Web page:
Change the climate-change debate

The way we talk about climate change may explain our reluctance to act.

by Daily Princetonian writer

In a recent New York Times article, environmental journalist Elisabeth Rosenthal asked, âÄúWhere did global warming go?âÄù It is the question of a confused and frustrated person who was hopeful about climate change mitigation in 2008 but has lately become more pessimistic.

Both politicians and the public seem less concerned with climate change than they were three years ago, and governmental action seems unlikely in the near future. While this can partially be attributed to the powerful fossil-fuel lobby and the recession, I think a large part of the problem is the way we talk about climate change. Climate scientist and Princeton professor Robert Socolow addressed this in an essay published last month.

Socolow is the author of a 2004 paper that argued that it was possible to stabilize greenhouse gas emissions for the next 50 years using technologies we already had. Though no technology was sufficient on its own, we could achieve this goal if we combined seven technologies. (Disclaimer: My thesis advisor, Stephen Pacala, co-authored this paper.)

Here was a precise, doable plan for the next 50 years. Many climate scientists thought the government and the public would take heed. In his more recent essay, Socolow mused on why his paper failed to galvanize action. Mainly he sees this as a failure of communication.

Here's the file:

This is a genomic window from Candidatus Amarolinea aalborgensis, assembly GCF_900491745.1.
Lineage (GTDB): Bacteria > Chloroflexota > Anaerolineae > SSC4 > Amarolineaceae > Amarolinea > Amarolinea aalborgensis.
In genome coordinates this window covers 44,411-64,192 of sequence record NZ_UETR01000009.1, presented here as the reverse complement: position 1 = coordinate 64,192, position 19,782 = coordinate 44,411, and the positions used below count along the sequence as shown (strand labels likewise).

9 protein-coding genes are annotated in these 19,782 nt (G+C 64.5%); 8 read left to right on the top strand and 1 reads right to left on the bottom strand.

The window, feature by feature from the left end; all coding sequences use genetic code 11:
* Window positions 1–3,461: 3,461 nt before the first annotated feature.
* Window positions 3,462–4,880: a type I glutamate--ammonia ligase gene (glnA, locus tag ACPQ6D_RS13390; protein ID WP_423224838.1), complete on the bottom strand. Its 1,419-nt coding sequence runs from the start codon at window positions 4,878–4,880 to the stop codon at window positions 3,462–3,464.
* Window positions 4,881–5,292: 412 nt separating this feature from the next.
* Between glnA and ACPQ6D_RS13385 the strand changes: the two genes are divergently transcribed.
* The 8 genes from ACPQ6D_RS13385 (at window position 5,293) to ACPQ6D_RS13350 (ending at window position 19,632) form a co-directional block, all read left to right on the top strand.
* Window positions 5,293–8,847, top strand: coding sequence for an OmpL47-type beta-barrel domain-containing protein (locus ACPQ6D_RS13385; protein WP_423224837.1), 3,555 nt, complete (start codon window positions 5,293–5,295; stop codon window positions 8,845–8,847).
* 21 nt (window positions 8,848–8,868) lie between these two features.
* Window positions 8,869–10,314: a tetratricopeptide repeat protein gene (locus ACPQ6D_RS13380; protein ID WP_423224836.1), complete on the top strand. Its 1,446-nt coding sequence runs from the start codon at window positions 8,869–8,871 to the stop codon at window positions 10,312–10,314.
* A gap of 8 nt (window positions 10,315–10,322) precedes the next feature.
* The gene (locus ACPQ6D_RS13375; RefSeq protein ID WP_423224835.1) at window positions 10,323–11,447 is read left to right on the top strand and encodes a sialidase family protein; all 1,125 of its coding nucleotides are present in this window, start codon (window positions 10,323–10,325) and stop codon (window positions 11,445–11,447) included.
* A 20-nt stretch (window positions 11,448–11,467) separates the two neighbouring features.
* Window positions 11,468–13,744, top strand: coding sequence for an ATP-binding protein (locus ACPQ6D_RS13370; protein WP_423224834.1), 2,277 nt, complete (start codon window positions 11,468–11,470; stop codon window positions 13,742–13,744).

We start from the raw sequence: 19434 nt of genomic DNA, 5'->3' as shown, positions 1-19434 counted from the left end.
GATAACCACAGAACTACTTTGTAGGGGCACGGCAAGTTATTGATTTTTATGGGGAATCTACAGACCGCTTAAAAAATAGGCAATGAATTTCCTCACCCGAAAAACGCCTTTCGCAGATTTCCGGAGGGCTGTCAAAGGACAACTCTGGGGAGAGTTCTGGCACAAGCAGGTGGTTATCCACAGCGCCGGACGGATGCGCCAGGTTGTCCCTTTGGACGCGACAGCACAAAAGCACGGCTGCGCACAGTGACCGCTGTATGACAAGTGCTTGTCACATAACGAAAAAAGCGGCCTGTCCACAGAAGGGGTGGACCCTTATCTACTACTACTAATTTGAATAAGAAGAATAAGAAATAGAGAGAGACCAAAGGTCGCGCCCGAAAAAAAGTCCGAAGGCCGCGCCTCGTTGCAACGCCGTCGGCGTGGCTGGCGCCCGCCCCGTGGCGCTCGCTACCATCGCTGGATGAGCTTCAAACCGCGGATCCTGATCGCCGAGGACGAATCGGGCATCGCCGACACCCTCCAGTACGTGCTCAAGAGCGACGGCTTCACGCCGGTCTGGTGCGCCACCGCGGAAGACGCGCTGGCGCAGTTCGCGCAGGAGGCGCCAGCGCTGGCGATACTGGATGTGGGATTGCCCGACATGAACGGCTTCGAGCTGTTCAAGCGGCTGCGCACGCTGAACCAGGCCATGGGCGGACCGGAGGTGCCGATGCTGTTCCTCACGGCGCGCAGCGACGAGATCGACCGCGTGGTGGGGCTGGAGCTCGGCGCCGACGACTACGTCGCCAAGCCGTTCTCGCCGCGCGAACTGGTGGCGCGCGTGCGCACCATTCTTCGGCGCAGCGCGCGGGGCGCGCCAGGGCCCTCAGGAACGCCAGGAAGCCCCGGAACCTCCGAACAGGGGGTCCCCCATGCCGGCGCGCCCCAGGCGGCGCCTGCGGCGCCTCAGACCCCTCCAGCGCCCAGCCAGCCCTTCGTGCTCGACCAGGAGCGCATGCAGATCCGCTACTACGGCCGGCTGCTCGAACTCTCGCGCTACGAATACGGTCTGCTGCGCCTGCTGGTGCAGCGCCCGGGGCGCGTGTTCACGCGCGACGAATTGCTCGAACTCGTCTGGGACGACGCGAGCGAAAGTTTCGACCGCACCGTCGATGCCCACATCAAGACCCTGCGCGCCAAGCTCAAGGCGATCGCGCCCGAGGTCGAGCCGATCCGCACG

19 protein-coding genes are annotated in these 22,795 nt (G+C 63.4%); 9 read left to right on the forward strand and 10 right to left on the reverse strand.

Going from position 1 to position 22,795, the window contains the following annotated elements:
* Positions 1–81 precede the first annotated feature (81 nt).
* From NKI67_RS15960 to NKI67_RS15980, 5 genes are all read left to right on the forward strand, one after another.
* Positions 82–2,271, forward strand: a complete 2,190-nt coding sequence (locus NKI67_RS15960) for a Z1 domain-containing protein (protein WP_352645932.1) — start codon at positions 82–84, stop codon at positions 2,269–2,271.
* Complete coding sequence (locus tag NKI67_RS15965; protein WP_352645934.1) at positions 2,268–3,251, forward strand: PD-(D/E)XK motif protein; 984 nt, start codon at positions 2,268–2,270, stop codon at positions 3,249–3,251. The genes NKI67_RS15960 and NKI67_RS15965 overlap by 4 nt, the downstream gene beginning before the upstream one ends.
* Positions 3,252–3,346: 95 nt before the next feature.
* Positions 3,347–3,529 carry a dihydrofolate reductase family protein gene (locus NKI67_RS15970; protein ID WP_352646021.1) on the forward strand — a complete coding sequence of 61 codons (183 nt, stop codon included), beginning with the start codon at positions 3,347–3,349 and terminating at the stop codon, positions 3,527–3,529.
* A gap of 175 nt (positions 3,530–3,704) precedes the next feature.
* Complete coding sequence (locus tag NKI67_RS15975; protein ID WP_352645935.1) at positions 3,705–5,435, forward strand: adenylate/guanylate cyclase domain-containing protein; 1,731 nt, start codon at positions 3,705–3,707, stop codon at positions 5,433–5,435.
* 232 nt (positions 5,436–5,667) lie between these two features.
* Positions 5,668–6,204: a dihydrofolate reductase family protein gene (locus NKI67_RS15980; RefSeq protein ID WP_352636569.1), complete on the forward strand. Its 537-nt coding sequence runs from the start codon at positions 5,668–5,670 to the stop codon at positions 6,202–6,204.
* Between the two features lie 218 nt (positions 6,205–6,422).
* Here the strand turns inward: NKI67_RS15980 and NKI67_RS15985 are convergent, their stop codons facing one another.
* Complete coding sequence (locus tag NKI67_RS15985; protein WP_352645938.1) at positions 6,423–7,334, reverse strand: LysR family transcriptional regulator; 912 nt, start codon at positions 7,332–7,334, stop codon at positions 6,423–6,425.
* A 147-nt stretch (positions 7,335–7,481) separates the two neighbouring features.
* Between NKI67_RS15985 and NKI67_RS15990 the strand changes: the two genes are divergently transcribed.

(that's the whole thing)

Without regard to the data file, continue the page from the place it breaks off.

The current rhetoric about climate change is both divisive and alienating. Many skeptics refer to climate advocates (both scientists and activists) as global warming alarmists. Activists, on the other hand, dismiss skeptics as climate deniers and idiots. This is not a productive way to have a conversation.

But both camps are correct. There is uncertainty in the science and as a result, climate models predict a variety of possible future scenarios. These scenarios include both extremes âÄî situations where carbon emissions do not have much environmental impact (for a while, that is) and situations where the world spirals out of control with a 5-meter sea level rise by 2100, massive drought and flooding, human conflict over resources and ultimately massive human mortality. More likely is a middle scenario, with significant harmful effects that are not apocalyptic.

A different approach, as proposed by Socolow, would be to present climate change as a risk rather than as a doomsday prophecy. Climate scientists and activists would seem reasonable and trustworthy rather than extremist. And if we told Americans that there is a small chance that greenhouse gas emissions might have little effect over the next 100 years, an equally small chance that these emissions could be catastrophic and a big chance that these emissions would cause very severe (but not catastrophic) problems, I think most would rather play it safe.

Another part of the communication problem is how we talk about the environment more generally. Climate change and environmentalist rhetoric often puts humans outside of the environment. We must âÄúsaveâÄù the planet. Though dramatic expressions may rouse some, I believe that this strategy  actually seems alienating to many. No one wants to save the planet âÄî or even cute polar bears âÄî if it is at the expense of oneself or oneâÄôs family. No one wants to save the planet by destroying the economy. Skeptics often warn that our focus on climate change distracts attention and resources from alleviating world poverty.

But the truth is, we are part of the system, and our rhetoric and policy should reflect that. Alarmist scenarios are alarming because of how they affect people and societies, not merely because of how they impact animals or plants. If greenhouse gas emissions continue to rise, the problems of the developing world such as drought, hunger, poverty and conflict will only get worse. The world is not only made up of ecosystems, it is made up of social-ecological systems in which we affect the environment and the environment affects us. By saving the planet, we are saving ourselves.